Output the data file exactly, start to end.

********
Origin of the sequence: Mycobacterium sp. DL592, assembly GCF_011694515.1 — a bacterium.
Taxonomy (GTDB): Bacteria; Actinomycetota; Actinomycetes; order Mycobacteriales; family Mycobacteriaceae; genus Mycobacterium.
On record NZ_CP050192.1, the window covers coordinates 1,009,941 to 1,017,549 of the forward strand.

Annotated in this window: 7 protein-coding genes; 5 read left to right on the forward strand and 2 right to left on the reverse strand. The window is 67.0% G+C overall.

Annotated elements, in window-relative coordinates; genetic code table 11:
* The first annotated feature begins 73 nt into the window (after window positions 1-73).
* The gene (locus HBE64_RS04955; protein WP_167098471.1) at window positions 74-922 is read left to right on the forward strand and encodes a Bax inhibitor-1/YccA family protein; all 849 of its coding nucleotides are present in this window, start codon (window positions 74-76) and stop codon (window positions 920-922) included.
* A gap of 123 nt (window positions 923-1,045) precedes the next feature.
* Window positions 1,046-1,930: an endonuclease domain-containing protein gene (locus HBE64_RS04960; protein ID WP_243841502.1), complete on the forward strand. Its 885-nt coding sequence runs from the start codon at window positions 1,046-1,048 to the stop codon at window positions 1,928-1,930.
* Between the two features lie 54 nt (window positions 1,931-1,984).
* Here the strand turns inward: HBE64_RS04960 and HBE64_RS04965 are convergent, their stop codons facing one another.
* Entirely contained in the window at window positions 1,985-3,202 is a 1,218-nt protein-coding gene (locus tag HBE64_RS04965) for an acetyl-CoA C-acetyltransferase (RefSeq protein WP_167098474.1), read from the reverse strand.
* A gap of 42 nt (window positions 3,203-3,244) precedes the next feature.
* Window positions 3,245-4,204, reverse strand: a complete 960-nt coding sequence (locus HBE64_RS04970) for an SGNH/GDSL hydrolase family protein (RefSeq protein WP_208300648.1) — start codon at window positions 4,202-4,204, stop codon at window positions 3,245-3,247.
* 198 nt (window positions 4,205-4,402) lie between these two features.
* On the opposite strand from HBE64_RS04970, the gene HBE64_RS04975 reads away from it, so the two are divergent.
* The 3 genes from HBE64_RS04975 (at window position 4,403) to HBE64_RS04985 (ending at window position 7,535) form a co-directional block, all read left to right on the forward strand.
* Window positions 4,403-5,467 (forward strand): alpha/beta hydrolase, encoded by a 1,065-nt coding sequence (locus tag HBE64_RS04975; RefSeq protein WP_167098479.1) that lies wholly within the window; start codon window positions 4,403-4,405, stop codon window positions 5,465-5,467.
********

Origin of the sequence: Mycobacterium sp. DL592, assembly GCF_011694515.1 — a bacterium.
Taxonomy (GTDB): Bacteria; Actinomycetota; Actinomycetes; order Mycobacteriales; family Mycobacteriaceae; genus Mycobacterium.
On record NZ_CP050192.1, the window covers coordinates 1,009,941 to 1,017,549 of the forward strand.

Annotated in this window: 7 protein-coding genes; 5 read left to right on the forward strand and 2 right to left on the reverse strand. The window is 67.0% G+C overall.

Annotated elements, in window-relative coordinates; genetic code table 11:
* The first annotated feature begins 73 nt into the window (after window positions 1-73).
* The gene (locus HBE64_RS04955; protein WP_167098471.1) at window positions 74-922 is read left to right on the forward strand and encodes a Bax inhibitor-1/YccA family protein; all 849 of its coding nucleotides are present in this window, start codon (window positions 74-76) and stop codon (window positions 920-922) included.
* A gap of 123 nt (window positions 923-1,045) precedes the next feature.
* Window positions 1,046-1,930: an endonuclease domain-containing protein gene (locus HBE64_RS04960; protein ID WP_243841502.1), complete on the forward strand. Its 885-nt coding sequence runs from the start codon at window positions 1,046-1,048 to the stop codon at window positions 1,928-1,930.
* Between the two features lie 54 nt (window positions 1,931-1,984).
* Here the strand turns inward: HBE64_RS04960 and HBE64_RS04965 are convergent, their stop codons facing one another.
* Entirely contained in the window at window positions 1,985-3,202 is a 1,218-nt protein-coding gene (locus tag HBE64_RS04965) for an acetyl-CoA C-acetyltransferase (RefSeq protein WP_167098474.1), read from the reverse strand.
* A gap of 42 nt (window positions 3,203-3,244) precedes the next feature.
* Window positions 3,245-4,204, reverse strand: a complete 960-nt coding sequence (locus HBE64_RS04970) for an SGNH/GDSL hydrolase family protein (RefSeq protein WP_208300648.1) — start codon at window positions 4,202-4,204, stop codon at window positions 3,245-3,247.
* 198 nt (window positions 4,205-4,402) lie between these two features.
* On the opposite strand from HBE64_RS04970, the gene HBE64_RS04975 reads away from it, so the two are divergent.
* The 3 genes from HBE64_RS04975 (at window position 4,403) to HBE64_RS04985 (ending at window position 7,535) form a co-directional block, all read left to right on the forward strand.
* Window positions 4,403-5,467 (forward strand): alpha/beta hydrolase, encoded by a 1,065-nt coding sequence (locus tag HBE64_RS04975; RefSeq protein WP_167098479.1) that lies wholly within the window; start codon window positions 4,403-4,405, stop codon window positions 5,465-5,467.